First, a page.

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The Gentle Martial Art
Tai chi is a Chinese martial art that combines gentle and controlled movement with some characteristics of meditation, and studies suggest that it can have a positive effect on both physical and mental health.
According to the Mayo Clinic, tai chi can help decrease stress, anxiety and depression, and improve mood, aerobic capacity, energy and stamina, flexibility and balance, and strength and muscle definition.
In addition, there is mounting evidence that tai chi might help with specific health issues, such as insomnia, immune problems, high blood pressure, joint pain and symptoms of congestive heart failure. Because of its positive impact on balance, it also might help reduce the risk of falling in older people, especially those who have had a stroke.
Usually the practice of tai chi consists of slow, stylized postures that flow into one another, although there is a version for more competitive martial arts practitioners. It also includes breathing patterns that are similar to those in yoga or meditation. According to Web MD, most people start with the physical postures. But the need to focus on the postures and the movement from one posture to another helps to develop mental focus and requires the person to be in the moment. In this way it can help quiet the mind, much like meditation.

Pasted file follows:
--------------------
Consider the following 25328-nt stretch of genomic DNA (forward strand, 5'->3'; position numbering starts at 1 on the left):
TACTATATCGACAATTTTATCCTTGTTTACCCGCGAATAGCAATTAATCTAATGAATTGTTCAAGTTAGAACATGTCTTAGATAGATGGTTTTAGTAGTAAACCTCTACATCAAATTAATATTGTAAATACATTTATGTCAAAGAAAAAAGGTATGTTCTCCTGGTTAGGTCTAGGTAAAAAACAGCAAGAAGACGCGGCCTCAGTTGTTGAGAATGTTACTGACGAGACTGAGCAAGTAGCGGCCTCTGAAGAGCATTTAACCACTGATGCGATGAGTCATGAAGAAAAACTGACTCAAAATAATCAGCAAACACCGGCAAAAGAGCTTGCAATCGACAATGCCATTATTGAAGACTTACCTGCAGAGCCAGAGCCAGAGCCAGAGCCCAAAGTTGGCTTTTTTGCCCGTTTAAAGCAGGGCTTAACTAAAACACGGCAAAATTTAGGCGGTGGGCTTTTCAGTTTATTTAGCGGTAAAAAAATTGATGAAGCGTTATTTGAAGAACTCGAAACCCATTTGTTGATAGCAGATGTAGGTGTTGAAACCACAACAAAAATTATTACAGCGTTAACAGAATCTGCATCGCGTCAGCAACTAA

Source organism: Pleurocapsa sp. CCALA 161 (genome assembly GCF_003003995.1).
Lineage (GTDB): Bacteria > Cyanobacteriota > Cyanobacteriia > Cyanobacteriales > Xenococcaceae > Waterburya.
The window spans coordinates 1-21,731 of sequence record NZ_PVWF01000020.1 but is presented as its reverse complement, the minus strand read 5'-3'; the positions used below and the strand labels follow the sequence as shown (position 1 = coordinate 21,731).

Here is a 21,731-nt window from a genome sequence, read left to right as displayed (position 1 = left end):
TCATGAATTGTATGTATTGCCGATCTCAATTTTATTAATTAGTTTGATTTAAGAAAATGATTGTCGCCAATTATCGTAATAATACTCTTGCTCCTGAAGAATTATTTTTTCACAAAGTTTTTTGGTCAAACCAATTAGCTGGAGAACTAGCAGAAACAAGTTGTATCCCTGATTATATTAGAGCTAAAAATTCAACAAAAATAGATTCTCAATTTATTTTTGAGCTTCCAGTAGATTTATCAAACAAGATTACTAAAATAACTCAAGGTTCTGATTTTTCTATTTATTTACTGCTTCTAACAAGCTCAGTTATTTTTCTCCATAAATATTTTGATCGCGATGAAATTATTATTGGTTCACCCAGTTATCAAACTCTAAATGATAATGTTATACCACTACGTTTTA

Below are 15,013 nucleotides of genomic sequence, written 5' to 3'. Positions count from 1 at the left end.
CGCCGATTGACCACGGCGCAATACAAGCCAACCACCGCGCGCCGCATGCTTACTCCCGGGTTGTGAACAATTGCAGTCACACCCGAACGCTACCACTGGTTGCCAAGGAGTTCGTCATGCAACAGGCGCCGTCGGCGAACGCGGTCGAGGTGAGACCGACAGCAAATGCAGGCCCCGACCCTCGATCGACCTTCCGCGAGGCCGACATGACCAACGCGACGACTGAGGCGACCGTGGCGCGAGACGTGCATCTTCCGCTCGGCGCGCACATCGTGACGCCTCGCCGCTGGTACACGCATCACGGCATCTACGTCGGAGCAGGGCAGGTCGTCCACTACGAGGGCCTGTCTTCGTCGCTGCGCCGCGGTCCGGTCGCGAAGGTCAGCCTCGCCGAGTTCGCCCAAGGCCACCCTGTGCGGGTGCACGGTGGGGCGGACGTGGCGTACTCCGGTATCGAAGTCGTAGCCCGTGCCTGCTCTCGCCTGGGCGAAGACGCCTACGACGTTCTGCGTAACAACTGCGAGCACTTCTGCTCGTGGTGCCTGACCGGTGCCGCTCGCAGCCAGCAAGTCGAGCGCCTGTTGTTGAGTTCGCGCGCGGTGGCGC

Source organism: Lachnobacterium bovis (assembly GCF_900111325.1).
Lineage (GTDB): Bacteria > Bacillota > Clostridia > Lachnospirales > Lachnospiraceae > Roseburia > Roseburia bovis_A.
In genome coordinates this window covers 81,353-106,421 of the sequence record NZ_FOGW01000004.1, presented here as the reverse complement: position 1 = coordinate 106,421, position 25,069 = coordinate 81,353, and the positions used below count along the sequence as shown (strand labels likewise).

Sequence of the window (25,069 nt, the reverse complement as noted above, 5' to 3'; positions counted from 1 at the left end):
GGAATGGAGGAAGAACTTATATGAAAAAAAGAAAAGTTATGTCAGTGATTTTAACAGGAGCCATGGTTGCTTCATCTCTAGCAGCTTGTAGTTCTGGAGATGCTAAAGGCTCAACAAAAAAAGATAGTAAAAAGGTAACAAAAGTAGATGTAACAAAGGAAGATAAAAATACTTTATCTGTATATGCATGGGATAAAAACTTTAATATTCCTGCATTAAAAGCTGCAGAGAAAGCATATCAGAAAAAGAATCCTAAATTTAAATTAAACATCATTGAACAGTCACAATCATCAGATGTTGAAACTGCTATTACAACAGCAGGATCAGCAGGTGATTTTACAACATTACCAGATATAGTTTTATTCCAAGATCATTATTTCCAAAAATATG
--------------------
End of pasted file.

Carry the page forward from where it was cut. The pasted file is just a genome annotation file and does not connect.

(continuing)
It is particularly good for older people, who might have physical limitations that keep them from more vigorous forms of exercise. In the same way, it is good for people with weight problems, because they usually can do at least many of the postures and because the underlying focus and possible stress reduction might help them address some of the issues that contributed to their weight problem in the first place, according to Web MD.
Both Web MD and the Mayo Clinic suggest that if you are interested in exploring tai chi, you find a class so that you learn to do it correctly, with professional instruction. Signing up for a class also can encourage you to stick with it, especially if you pay for the class.
Tai chi instruction is usually available from a variety of sources, ranging for park districts to private instructors. Before you sign up, visit a few classes and talk to the teacher and students. Determine whether you think you would be comfortable with this environment.
Then, experts say, stick with it long enough to know if you are finding any benefits. It might not be your cup of tea, of course. But in general, the longer you practice tai chi, the more benefits you are likely to experience.
Finally, it is always advisable to check with your doctor before you start any new exercise program.